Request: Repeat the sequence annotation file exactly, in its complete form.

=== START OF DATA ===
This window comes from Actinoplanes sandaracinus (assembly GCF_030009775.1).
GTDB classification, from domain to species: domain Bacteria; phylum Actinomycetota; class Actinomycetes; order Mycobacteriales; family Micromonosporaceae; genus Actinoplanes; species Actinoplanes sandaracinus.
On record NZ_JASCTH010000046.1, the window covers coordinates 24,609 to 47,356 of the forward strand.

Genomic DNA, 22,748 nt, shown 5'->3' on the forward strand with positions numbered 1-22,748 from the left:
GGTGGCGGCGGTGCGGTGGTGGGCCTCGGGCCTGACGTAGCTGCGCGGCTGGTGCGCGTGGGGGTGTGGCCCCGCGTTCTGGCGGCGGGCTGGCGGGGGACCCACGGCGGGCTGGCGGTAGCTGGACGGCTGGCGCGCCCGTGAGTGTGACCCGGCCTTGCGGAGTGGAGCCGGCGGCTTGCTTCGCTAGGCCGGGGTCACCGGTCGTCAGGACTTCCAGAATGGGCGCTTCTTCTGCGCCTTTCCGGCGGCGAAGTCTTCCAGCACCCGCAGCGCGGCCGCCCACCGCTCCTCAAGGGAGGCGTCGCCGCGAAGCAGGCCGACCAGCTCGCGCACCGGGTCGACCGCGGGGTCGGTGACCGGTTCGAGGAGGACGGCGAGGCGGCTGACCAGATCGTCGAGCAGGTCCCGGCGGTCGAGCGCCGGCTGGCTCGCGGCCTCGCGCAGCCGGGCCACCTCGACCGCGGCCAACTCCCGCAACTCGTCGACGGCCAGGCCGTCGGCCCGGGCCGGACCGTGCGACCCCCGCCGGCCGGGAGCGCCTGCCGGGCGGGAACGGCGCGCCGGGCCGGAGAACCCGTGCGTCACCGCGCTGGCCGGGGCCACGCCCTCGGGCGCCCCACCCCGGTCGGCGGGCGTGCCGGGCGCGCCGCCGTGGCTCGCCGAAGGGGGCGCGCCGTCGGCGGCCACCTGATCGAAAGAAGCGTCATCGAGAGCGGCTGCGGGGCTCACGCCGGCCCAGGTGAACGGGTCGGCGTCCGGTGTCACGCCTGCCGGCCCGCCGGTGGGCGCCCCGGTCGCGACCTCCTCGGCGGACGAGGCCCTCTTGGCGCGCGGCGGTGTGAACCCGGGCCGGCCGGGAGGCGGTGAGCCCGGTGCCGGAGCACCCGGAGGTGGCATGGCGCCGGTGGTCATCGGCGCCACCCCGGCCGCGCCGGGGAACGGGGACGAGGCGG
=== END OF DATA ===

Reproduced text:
This window comes from Actinoplanes sandaracinus (assembly GCF_030009775.1).
GTDB classification, from domain to species: domain Bacteria; phylum Actinomycetota; class Actinomycetes; order Mycobacteriales; family Micromonosporaceae; genus Actinoplanes; species Actinoplanes sandaracinus.
On record NZ_JASCTH010000046.1, the window covers coordinates 24,609 to 47,356 of the forward strand.

Genomic DNA, 22,748 nt, shown 5'->3' on the forward strand with positions numbered 1-22,748 from the left:
GGTGGCGGCGGTGCGGTGGTGGGCCTCGGGCCTGACGTAGCTGCGCGGCTGGTGCGCGTGGGGGTGTGGCCCCGCGTTCTGGCGGCGGGCTGGCGGGGGACCCACGGCGGGCTGGCGGTAGCTGGACGGCTGGCGCGCCCGTGAGTGTGACCCGGCCTTGCGGAGTGGAGCCGGCGGCTTGCTTCGCTAGGCCGGGGTCACCGGTCGTCAGGACTTCCAGAATGGGCGCTTCTTCTGCGCCTTTCCGGCGGCGAAGTCTTCCAGCACCCGCAGCGCGGCCGCCCACCGCTCCTCAAGGGAGGCGTCGCCGCGAAGCAGGCCGACCAGCTCGCGCACCGGGTCGACCGCGGGGTCGGTGACCGGTTCGAGGAGGACGGCGAGGCGGCTGACCAGATCGTCGAGCAGGTCCCGGCGGTCGAGCGCCGGCTGGCTCGCGGCCTCGCGCAGCCGGGCCACCTCGACCGCGGCCAACTCCCGCAACTCGTCGACGGCCAGGCCGTCGGCCCGGGCCGGACCGTGCGACCCCCGCCGGCCGGGAGCGCCTGCCGGGCGGGAACGGCGCGCCGGGCCGGAGAACCCGTGCGTCACCGCGCTGGCCGGGGCCACGCCCTCGGGCGCCCCACCCCGGTCGGCGGGCGTGCCGGGCGCGCCGCCGTGGCTCGCCGAAGGGGGCGCGCCGTCGGCGGCCACCTGATCGAAAGAAGCGTCATCGAGAGCGGCTGCGGGGCTCACGCCGGCCCAGGTGAACGGGTCGGCGTCCGGTGTCACGCCTGCCGGCCCGCCGGTGGGCGCCCCGGTCGCGACCTCCTCGGCGGACGAGGCCCTCTTGGCGCGCGGCGGTGTGAACCCGGGCCGGCCGGGAGGCGGTGAGCCCGGTGCCGGAGCACCCGGAGGTGGCATGGCGCCGGTGGTCATCGGCGCCACCCCGGCCGCGCCGGGGAACGGGGACGAGGCGG